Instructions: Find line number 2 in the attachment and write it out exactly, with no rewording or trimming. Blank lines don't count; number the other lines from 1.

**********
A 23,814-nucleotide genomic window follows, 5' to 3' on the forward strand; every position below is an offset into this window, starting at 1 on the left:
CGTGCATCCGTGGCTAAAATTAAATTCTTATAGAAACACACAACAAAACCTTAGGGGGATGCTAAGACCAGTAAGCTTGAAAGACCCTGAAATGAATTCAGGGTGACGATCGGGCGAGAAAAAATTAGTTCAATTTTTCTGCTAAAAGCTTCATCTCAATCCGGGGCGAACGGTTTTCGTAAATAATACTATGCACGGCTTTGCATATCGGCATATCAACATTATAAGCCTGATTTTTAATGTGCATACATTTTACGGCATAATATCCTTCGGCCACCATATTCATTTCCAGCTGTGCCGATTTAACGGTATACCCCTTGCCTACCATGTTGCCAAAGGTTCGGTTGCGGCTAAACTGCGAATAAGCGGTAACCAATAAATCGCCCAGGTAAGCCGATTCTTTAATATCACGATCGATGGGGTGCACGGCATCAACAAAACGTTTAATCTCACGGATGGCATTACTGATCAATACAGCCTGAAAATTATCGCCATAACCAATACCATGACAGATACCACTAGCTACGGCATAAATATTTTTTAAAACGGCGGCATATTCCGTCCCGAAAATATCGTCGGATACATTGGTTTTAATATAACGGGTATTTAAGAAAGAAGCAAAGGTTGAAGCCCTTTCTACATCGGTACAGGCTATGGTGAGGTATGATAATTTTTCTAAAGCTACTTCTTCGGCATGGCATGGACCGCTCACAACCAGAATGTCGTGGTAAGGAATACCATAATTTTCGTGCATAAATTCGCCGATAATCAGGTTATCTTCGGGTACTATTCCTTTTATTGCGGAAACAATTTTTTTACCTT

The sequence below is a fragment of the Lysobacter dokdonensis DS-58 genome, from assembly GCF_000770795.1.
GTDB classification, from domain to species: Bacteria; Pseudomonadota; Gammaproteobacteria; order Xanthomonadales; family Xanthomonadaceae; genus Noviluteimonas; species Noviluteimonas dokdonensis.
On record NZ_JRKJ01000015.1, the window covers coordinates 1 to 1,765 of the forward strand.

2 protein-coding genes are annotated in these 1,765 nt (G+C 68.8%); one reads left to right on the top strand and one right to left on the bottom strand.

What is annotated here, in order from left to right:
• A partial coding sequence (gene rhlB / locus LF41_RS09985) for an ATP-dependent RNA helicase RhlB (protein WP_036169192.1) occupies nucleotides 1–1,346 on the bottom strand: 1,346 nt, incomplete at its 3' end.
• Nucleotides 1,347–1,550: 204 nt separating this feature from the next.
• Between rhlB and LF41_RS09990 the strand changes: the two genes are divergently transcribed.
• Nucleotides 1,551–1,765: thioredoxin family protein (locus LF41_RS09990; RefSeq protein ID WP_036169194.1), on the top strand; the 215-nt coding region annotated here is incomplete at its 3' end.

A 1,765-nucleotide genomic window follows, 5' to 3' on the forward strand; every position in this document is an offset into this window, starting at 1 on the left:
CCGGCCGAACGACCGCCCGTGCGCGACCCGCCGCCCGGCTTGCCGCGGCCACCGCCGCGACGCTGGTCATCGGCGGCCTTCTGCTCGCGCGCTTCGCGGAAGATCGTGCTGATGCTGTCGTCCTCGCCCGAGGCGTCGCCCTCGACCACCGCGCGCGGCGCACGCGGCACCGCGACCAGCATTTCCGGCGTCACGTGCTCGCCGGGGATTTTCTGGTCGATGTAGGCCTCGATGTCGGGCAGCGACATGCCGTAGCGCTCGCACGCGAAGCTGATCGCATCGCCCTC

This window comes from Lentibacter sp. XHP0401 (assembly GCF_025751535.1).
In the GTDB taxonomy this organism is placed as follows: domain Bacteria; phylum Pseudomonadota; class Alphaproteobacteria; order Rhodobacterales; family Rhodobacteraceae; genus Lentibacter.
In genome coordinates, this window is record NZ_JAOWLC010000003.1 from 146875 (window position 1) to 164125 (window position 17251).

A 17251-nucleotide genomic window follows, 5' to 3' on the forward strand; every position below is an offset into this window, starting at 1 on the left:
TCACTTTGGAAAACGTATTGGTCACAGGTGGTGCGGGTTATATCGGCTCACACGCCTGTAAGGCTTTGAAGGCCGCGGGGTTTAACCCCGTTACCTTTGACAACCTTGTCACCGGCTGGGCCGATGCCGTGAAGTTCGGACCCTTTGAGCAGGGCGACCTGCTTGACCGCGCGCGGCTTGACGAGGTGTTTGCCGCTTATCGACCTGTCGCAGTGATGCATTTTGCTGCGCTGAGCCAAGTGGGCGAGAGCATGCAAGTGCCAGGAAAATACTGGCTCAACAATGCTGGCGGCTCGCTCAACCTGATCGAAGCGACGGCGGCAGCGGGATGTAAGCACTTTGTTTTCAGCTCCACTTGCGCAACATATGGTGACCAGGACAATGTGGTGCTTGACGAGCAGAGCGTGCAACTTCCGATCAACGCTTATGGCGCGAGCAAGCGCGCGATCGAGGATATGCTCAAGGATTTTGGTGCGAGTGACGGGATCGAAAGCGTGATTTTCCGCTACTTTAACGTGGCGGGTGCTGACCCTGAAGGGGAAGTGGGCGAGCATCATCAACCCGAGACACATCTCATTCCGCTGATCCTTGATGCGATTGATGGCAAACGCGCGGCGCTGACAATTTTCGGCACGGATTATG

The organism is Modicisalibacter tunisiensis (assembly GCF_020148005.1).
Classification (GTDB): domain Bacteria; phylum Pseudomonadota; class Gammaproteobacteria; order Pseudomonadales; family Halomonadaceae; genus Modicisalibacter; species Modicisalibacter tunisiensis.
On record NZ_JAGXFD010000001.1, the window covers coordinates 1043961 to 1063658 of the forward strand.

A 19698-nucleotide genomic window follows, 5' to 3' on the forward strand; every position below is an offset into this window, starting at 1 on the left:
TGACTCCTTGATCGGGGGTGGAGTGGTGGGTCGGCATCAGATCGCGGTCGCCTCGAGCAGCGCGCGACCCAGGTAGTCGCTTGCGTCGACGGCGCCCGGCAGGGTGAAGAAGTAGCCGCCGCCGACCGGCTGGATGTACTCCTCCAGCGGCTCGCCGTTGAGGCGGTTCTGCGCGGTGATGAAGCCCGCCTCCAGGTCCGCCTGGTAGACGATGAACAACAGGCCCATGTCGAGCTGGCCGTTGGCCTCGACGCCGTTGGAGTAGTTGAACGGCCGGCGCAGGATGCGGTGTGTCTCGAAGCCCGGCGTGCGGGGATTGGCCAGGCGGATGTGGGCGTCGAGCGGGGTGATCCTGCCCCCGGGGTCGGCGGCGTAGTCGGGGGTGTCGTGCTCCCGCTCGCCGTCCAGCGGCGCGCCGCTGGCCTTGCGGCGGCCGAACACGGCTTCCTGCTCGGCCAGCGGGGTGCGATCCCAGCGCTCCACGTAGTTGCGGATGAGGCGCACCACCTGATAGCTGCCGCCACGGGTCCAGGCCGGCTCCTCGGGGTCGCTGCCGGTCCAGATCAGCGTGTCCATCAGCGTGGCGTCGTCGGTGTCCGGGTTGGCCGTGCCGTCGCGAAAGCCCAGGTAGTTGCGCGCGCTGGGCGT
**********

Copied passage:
CGTGCATCCGTGGCTAAAATTAAATTCTTATAGAAACACACAACAAAACCTTAGGGGGATGCTAAGACCAGTAAGCTTGAAAGACCCTGAAATGAATTCAGGGTGACGATCGGGCGAGAAAAAATTAGTTCAATTTTTCTGCTAAAAGCTTCATCTCAATCCGGGGCGAACGGTTTTCGTAAATAATACTATGCACGGCTTTGCATATCGGCATATCAACATTATAAGCCTGATTTTTAATGTGCATACATTTTACGGCATAATATCCTTCGGCCACCATATTCATTTCCAGCTGTGCCGATTTAACGGTATACCCCTTGCCTACCATGTTGCCAAAGGTTCGGTTGCGGCTAAACTGCGAATAAGCGGTAACCAATAAATCGCCCAGGTAAGCCGATTCTTTAATATCACGATCGATGGGGTGCACGGCATCAACAAAACGTTTAATCTCACGGATGGCATTACTGATCAATACAGCCTGAAAATTATCGCCATAACCAATACCATGACAGATACCACTAGCTACGGCATAAATATTTTTTAAAACGGCGGCATATTCCGTCCCGAAAATATCGTCGGATACATTGGTTTTAATATAACGGGTATTTAAGAAAGAAGCAAAGGTTGAAGCCCTTTCTACATCGGTACAGGCTATGGTGAGGTATGATAATTTTTCTAAAGCTACTTCTTCGGCATGGCATGGACCGCTCACAACCAGAATGTCGTGGTAAGGAATACCATAATTTTCGTGCATAAATTCGCCGATAATCAGGTTATCTTCGGGTACTATTCCTTTTATTGCGGAAACAATTTTTTTACCTT